UCSB Beach Cliff Erosion - Rock falls and mass wasting

Rain, water, ground squirrels, surfers, weathering all contribute to the breakdown of the siltstone and sandstone bedrock that constitutes the UCSB beach cliff.
Fragments of the cliff continually break off and accumulate at the bottom of the cliff as talus; cone shaped accumulations are called talus cones. The cones grow larger and larger over time, until attacked and washed away by ocean waves. This page and subsequent pages shows examples of some talus cones and then how they were washed away by large storm waves that drove into the cliffs during the week of January 8-12, 2001.
Pile of loose sand and shale rock at base of UCSB beach cliff. It fell from the brown area in shadow so recently that some of the vegetation in the pile is still green. 16 Nov 2000. ©AGS2000. Pile of shale rock at base of UCSB beach cliff. The rocks fell from the recessed area partly in shadow right of the stick which is 5 feet long. These rocks were completely washed during the storms and high tides of 8-12 January 2001. 16 Nov 2000. ©AGS2000.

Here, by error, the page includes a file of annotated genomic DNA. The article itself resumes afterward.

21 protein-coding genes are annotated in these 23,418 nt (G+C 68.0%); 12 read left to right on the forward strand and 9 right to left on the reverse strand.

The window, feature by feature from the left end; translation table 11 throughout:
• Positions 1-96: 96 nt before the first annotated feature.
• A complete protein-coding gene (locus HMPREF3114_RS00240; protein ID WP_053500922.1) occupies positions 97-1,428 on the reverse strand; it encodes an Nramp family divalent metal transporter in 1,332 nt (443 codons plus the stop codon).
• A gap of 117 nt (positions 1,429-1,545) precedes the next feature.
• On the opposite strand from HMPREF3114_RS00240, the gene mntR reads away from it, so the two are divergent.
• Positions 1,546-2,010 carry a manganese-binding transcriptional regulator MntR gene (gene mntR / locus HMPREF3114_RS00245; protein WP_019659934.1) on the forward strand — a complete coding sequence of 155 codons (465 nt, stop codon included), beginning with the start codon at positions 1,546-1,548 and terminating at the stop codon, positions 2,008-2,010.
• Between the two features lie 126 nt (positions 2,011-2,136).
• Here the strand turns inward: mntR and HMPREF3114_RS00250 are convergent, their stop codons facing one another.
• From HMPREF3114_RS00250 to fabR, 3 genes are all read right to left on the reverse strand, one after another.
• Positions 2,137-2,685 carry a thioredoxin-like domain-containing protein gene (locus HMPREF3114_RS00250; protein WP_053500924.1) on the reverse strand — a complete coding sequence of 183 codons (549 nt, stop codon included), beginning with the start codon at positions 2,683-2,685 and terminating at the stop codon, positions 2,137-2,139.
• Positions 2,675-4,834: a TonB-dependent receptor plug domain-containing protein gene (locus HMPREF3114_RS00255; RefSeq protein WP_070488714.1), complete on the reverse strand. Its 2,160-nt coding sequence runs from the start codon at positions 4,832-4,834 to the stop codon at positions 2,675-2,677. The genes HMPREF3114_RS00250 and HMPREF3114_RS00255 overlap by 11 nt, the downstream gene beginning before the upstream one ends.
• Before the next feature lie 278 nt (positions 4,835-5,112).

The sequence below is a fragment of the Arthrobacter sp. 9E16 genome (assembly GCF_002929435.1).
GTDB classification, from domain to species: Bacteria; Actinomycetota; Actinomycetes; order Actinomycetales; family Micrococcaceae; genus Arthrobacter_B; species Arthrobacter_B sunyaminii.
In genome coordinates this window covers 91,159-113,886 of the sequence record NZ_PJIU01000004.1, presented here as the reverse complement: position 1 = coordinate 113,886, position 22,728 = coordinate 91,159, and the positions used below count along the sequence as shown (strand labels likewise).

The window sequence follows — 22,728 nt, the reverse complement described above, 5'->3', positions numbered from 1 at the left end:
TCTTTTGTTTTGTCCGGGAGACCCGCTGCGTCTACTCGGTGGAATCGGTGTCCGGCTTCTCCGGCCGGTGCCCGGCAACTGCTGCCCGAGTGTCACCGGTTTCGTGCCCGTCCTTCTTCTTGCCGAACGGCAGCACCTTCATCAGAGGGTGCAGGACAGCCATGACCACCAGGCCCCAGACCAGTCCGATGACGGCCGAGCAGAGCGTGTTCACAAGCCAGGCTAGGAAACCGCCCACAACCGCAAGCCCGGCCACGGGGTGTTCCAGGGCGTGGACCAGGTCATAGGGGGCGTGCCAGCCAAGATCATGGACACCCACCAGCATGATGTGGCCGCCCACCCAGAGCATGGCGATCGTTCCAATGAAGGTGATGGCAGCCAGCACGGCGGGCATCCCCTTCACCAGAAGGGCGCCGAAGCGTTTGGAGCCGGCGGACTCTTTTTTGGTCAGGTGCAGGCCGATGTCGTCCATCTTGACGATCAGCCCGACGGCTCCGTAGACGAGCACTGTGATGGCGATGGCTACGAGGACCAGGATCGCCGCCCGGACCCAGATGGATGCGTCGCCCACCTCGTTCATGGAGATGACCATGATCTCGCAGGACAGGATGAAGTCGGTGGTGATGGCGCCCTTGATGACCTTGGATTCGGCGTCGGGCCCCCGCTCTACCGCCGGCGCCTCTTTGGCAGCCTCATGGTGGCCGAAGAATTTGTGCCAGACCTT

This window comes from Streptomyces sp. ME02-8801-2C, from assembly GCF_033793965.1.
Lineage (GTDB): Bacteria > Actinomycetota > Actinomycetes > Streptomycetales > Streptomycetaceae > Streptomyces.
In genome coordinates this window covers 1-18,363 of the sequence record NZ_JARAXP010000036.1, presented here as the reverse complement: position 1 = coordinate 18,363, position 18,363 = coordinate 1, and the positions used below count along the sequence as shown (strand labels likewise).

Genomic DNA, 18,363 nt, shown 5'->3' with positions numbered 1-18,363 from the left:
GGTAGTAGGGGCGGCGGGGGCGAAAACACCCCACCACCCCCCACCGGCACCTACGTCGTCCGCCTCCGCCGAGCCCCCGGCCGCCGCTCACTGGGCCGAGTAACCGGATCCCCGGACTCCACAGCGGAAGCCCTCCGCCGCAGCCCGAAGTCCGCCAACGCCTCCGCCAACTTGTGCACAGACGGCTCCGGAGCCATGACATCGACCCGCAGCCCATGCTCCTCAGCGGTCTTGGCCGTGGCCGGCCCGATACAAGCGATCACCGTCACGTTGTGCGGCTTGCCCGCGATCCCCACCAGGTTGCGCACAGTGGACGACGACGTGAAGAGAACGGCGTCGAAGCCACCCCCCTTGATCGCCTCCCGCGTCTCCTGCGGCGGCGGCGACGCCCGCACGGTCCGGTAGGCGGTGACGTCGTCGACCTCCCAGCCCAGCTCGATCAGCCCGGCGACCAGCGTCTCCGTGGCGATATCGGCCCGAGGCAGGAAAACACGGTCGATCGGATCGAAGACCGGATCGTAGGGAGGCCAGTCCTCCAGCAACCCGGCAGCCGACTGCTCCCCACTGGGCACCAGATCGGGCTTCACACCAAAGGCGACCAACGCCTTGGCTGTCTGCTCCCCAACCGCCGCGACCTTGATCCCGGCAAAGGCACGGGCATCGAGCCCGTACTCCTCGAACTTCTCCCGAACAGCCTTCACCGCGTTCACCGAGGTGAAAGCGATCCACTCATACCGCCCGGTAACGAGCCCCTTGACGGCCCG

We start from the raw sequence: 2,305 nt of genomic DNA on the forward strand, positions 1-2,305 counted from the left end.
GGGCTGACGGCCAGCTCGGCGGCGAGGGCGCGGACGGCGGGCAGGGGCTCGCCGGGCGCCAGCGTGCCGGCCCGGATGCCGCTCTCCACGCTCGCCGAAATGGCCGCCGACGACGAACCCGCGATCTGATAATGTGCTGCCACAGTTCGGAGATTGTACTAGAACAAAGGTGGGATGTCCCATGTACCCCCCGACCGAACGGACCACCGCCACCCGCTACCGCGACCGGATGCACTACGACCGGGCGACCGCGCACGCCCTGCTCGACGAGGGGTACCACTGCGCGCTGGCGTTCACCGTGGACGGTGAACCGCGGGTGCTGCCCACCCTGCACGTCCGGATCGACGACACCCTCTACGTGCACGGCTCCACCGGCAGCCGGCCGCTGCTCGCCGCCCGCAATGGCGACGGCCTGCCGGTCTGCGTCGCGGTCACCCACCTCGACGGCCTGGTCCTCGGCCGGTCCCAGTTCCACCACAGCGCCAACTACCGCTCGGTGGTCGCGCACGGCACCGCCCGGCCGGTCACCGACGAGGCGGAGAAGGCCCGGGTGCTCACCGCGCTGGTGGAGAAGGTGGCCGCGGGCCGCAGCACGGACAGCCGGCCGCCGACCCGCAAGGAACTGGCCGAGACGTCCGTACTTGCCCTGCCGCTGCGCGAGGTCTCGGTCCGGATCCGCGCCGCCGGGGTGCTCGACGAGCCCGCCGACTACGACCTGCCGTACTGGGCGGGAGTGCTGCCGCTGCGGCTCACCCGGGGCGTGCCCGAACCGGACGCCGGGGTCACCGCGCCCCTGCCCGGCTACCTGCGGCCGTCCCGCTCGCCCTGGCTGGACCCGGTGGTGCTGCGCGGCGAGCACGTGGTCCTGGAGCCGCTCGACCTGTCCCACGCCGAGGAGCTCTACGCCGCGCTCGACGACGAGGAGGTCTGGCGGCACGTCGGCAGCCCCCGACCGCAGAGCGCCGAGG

Tree roots dangling over cliff were bared by erosion of cliff rock. Bicycle wheel gives scale. 4 Jan 2001. ©AGS2001 Every time surfers climb the hill, they cause a little dirt to go down hill, but that dirt will never go back up hill. 9 Jan 2001. ©AGS2001

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